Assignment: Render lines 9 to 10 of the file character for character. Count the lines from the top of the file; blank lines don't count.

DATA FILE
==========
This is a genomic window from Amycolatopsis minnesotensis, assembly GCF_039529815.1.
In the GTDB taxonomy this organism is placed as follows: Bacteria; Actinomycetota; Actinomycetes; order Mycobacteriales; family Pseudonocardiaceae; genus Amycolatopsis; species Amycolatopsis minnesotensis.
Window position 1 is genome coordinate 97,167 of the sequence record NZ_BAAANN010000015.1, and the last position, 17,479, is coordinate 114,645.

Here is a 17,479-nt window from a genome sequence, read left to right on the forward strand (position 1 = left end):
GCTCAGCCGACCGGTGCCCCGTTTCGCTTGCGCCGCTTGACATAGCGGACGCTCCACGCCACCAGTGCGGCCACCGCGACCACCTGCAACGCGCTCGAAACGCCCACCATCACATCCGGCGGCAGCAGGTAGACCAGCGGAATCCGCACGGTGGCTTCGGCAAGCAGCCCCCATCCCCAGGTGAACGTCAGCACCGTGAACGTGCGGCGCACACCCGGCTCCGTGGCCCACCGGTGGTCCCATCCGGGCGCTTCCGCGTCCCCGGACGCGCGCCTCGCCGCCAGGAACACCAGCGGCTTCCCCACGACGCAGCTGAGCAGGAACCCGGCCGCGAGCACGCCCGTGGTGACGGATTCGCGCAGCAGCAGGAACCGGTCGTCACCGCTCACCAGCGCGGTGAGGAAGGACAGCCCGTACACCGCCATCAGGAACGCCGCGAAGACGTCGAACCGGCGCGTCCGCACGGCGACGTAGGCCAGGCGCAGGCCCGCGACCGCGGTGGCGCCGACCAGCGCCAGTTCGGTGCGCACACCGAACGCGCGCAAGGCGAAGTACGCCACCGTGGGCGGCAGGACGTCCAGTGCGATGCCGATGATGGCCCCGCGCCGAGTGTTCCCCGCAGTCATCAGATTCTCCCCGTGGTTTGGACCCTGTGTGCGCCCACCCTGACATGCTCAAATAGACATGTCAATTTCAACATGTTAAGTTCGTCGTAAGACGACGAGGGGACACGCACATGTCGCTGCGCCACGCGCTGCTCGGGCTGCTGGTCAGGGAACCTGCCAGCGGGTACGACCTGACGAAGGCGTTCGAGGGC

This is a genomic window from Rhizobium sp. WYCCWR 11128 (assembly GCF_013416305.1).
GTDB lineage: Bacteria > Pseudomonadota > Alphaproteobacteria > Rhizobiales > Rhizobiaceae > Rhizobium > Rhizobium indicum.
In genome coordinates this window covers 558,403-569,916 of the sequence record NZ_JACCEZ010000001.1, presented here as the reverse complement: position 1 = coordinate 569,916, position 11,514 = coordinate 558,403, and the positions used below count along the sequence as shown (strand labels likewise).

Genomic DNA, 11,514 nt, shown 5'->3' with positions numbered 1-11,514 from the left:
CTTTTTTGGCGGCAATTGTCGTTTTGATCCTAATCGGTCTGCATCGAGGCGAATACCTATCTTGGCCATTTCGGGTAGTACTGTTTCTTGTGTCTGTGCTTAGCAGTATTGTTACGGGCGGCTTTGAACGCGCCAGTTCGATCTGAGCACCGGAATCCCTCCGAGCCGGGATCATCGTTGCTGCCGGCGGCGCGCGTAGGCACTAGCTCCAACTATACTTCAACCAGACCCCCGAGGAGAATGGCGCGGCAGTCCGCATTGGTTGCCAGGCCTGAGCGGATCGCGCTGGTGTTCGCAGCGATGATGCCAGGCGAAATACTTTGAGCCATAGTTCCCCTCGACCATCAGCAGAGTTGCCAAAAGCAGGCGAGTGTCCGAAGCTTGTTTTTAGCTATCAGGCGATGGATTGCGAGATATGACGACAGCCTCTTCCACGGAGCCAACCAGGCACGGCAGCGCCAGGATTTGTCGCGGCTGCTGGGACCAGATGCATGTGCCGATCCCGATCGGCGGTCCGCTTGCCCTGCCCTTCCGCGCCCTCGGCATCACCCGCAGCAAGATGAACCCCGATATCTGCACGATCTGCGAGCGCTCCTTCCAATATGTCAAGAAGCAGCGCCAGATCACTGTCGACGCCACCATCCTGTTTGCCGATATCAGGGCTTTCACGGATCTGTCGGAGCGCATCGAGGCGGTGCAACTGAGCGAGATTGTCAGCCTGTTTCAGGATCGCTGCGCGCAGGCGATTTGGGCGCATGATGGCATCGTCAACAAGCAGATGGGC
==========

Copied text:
Genomic DNA, 11,514 nt, shown 5'->3' with positions numbered 1-11,514 from the left:
CTTTTTTGGCGGCAATTGTCGTTTTGATCCTAATCGGTCTGCATCGAGGCGAATACCTATCTTGGCCATTTCGGGTAGTACTGTTTCTTGTGTCTGTGCTTAGCAGTATTGTTACGGGCGGCTTTGAACGCGCCAGTTCGATCTGAGCACCGGAATCCCTCCGAGCCGGGATCATCGTTGCTGCCGGCGGCGCGCGTAGGCACTAGCTCCAACTATACTTCAACCAGACCCCCGAGGAGAATGGCGCGGCAGTCCGCATTGGTTGCCAGGCCTGAGCGGATCGCGCTGGTGTTCGCAGCGATGATGCCAGGCGAAATACTTTGAGCCATAGTTCCCCTCGACCATCAGCAGAGTTGCCAAAAGCAGGCGAGTGTCCGAAGCTTGTTTTTAGCTATCAGGCGATGGATTGCGAGATATGACGACAGCCTCTTCCACGGAGCCAACCAGGCACGGCAGCGCCAGGATTTGTCGCGGCTGCTGGGACCAGATGCATGTGCCGATCCCGATCGGCGGTCCGCTTGCCCTGCCCTTCCGCGCCCTCGGCATCACCCGCAGCAAGATGAACCCCGATATCTGCACGATCTGCGAGCGCTCCTTCCAATATGTCAAGAAGCAGCGCCAGATCACTGTCGACGCCACCATCCTGTTTGCCGATATCAGGGCTTTCACGGATCTGTCGGAGCGCATCGAGGCGGTGCAACTGAGCGAGATTGTCAGCCTGTTTCAGGATCGCTGCGCGCAGGCGATTTGGGCGCATGATGGCATCGTCAACAAGCAGATGGGC